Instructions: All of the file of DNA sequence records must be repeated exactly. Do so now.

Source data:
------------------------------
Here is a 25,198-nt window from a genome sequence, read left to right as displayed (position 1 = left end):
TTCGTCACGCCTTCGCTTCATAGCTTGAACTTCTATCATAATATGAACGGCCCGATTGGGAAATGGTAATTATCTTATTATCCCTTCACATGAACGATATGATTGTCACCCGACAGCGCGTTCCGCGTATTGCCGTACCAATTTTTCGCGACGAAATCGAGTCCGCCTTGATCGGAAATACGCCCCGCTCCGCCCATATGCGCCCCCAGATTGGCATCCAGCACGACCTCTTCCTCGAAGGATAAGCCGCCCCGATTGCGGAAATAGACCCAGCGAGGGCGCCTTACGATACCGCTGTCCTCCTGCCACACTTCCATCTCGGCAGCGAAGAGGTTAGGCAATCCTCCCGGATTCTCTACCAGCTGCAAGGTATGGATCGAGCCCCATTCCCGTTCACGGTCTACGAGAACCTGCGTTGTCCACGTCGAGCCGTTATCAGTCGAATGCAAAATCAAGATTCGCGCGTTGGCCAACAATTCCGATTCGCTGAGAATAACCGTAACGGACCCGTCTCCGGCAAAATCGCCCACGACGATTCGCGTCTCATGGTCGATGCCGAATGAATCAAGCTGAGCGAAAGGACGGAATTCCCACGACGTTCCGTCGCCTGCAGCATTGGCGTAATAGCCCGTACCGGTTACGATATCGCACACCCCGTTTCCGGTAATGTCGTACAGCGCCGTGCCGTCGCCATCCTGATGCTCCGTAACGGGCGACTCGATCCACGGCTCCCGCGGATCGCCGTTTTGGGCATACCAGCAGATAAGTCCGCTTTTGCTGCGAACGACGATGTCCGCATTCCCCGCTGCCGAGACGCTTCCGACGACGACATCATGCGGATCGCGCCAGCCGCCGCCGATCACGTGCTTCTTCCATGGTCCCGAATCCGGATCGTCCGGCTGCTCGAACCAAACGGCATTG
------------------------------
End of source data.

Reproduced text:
Here is a 25,198-nt window from a genome sequence, read left to right as displayed (position 1 = left end):
TTCGTCACGCCTTCGCTTCATAGCTTGAACTTCTATCATAATATGAACGGCCCGATTGGGAAATGGTAATTATCTTATTATCCCTTCACATGAACGATATGATTGTCACCCGACAGCGCGTTCCGCGTATTGCCGTACCAATTTTTCGCGACGAAATCGAGTCCGCCTTGATCGGAAATACGCCCCGCTCCGCCCATATGCGCCCCCAGATTGGCATCCAGCACGACCTCTTCCTCGAAGGATAAGCCGCCCCGATTGCGGAAATAGACCCAGCGAGGGCGCCTTACGATACCGCTGTCCTCCTGCCACACTTCCATCTCGGCAGCGAAGAGGTTAGGCAATCCTCCCGGATTCTCTACCAGCTGCAAGGTATGGATCGAGCCCCATTCCCGTTCACGGTCTACGAGAACCTGCGTTGTCCACGTCGAGCCGTTATCAGTCGAATGCAAAATCAAGATTCGCGCGTTGGCCAACAATTCCGATTCGCTGAGAATAACCGTAACGGACCCGTCTCCGGCAAAATCGCCCACGACGATTCGCGTCTCATGGTCGATGCCGAATGAATCAAGCTGAGCGAAAGGACGGAATTCCCACGACGTTCCGTCGCCTGCAGCATTGGCGTAATAGCCCGTACCGGTTACGATATCGCACACCCCGTTTCCGGTAATGTCGTACAGCGCCGTGCCGTCGCCATCCTGATGCTCCGTAACGGGCGACTCGATCCACGGCTCCCGCGGATCGCCGTTTTGGGCATACCAGCAGATAAGTCCGCTTTTGCTGCGAACGACGATGTCCGCATTCCCCGCTGCCGAGACGCTTCCGACGACGACATCATGCGGATCGCGCCAGCCGCCGCCGATCACGTGCTTCTTCCATGGTCCCGAATCCGGATCGTCCGGCTGCTCGAACCAAACGGCATTG